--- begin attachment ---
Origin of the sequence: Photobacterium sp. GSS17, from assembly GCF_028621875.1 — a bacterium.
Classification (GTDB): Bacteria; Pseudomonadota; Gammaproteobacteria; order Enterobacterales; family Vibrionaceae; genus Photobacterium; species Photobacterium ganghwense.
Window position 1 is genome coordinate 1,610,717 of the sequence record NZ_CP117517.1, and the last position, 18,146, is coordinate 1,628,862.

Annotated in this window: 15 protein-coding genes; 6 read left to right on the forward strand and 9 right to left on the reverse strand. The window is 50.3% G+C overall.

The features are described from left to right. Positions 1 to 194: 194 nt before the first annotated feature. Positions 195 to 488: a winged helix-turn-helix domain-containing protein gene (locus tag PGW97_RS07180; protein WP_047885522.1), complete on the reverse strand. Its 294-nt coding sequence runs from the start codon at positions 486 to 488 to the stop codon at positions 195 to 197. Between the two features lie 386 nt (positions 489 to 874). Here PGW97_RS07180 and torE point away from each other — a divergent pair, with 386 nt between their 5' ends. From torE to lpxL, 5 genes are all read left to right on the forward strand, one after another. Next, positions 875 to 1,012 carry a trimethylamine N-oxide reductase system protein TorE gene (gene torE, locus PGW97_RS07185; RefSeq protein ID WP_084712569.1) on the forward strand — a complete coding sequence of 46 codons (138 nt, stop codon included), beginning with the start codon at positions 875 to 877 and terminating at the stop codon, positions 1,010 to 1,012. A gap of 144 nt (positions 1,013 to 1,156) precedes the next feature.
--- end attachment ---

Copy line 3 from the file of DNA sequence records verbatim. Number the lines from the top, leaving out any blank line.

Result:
Window position 1 is genome coordinate 1,610,717 of the sequence record NZ_CP117517.1, and the last position, 18,146, is coordinate 1,628,862.